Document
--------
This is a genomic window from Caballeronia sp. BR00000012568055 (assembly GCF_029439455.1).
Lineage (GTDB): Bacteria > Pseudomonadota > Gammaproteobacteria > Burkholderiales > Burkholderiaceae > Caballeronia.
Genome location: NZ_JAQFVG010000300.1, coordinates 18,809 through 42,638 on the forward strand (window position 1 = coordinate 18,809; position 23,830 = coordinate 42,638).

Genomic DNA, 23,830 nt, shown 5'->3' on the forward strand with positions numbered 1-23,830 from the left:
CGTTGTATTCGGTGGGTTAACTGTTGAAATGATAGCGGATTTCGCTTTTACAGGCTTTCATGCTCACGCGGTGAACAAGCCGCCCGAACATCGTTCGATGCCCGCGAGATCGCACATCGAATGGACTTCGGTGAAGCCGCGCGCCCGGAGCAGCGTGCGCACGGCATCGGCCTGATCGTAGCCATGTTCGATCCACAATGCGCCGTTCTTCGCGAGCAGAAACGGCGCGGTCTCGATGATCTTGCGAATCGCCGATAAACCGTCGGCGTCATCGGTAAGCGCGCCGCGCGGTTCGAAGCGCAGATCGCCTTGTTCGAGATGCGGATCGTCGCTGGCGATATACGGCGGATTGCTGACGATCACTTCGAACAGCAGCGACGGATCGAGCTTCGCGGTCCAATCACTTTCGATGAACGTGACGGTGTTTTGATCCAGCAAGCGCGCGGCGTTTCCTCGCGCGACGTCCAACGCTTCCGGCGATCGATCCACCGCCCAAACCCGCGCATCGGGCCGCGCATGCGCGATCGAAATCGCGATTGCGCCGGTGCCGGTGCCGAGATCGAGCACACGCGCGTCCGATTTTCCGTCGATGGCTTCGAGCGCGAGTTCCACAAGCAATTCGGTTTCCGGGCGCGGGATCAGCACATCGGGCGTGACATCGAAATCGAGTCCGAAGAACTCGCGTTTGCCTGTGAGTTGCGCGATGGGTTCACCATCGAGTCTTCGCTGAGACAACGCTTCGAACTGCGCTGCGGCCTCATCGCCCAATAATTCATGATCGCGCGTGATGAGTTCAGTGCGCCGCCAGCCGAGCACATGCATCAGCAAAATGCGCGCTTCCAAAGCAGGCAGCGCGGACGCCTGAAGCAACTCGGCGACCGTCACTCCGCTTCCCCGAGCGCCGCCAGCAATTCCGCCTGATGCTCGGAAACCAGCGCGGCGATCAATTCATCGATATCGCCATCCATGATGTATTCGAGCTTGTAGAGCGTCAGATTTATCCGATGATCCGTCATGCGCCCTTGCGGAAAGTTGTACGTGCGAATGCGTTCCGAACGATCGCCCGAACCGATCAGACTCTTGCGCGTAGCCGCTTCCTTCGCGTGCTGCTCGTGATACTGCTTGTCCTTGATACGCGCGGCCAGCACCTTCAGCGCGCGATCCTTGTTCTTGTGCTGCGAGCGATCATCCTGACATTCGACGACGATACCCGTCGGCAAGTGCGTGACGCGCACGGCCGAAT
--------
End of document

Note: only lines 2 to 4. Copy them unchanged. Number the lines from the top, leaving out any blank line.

Lineage (GTDB): Bacteria > Pseudomonadota > Gammaproteobacteria > Burkholderiales > Burkholderiaceae > Caballeronia.
Genome location: NZ_JAQFVG010000300.1, coordinates 18,809 through 42,638 on the forward strand (window position 1 = coordinate 18,809; position 23,830 = coordinate 42,638).

Genomic DNA, 23,830 nt, shown 5'->3' on the forward strand with positions numbered 1-23,830 from the left: